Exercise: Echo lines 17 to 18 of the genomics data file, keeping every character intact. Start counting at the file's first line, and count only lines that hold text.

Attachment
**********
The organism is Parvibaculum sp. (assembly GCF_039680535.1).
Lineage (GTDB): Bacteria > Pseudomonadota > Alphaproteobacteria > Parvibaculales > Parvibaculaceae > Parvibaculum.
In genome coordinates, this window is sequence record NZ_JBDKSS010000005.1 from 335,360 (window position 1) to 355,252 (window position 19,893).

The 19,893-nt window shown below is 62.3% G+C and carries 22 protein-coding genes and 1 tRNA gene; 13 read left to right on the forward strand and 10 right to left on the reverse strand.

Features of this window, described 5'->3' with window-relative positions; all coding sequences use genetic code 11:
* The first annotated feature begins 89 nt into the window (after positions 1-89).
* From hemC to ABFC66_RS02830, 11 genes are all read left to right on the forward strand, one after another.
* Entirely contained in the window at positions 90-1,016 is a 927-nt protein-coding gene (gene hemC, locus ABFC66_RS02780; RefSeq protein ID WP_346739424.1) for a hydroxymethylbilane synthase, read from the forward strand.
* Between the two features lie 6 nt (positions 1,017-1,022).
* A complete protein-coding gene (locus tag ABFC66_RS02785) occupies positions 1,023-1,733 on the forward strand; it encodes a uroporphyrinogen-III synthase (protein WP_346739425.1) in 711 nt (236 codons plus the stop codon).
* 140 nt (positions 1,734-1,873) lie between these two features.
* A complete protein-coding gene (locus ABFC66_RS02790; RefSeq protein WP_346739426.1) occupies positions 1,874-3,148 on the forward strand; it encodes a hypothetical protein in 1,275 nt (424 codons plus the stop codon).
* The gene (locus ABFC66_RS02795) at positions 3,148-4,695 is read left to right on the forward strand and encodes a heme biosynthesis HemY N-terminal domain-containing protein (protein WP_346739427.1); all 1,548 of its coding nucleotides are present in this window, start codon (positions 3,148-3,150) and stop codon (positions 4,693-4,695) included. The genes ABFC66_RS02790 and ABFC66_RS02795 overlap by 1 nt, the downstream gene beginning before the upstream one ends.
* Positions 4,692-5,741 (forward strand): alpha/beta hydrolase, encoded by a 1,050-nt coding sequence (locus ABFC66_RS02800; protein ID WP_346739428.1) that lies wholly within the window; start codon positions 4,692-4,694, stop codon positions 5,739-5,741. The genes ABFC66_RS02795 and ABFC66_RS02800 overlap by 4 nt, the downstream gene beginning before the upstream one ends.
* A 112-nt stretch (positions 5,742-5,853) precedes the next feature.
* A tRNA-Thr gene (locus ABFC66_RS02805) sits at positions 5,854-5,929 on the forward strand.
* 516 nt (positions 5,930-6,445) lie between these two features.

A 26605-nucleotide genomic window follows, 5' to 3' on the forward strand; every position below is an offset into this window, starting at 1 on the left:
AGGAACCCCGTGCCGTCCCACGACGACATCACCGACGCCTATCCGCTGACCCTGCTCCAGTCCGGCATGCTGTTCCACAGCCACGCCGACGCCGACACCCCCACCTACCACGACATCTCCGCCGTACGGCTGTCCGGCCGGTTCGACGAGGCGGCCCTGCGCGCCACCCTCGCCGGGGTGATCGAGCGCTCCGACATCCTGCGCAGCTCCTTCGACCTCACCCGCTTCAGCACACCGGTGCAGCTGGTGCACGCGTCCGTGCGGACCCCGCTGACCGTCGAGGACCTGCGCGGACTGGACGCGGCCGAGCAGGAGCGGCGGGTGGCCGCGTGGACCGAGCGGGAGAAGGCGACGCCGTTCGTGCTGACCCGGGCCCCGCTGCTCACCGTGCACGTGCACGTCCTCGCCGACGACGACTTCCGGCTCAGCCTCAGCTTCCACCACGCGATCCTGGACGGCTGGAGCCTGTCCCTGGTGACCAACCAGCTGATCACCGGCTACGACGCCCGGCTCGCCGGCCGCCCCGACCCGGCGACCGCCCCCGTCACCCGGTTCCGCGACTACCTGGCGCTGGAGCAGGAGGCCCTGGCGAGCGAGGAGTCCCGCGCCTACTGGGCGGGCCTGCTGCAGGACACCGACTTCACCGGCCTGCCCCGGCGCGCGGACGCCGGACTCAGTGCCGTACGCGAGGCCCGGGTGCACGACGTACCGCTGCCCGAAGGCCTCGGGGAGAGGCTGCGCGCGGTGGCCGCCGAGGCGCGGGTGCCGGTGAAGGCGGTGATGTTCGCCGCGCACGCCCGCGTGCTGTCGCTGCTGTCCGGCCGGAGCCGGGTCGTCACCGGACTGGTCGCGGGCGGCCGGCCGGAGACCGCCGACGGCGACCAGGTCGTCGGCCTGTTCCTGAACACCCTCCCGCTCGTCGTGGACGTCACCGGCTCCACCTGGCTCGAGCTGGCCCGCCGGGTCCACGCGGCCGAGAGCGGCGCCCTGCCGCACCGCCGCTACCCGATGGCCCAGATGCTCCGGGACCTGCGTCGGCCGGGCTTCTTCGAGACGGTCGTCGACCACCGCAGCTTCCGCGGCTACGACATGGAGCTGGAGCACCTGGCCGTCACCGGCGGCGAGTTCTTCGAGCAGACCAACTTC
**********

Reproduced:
* 516 nt (positions 5,930-6,445) lie between these two features.

A 26605-nucleotide genomic window follows, 5' to 3' on the forward strand; every position below is an offset into this window, starting at 1 on the left: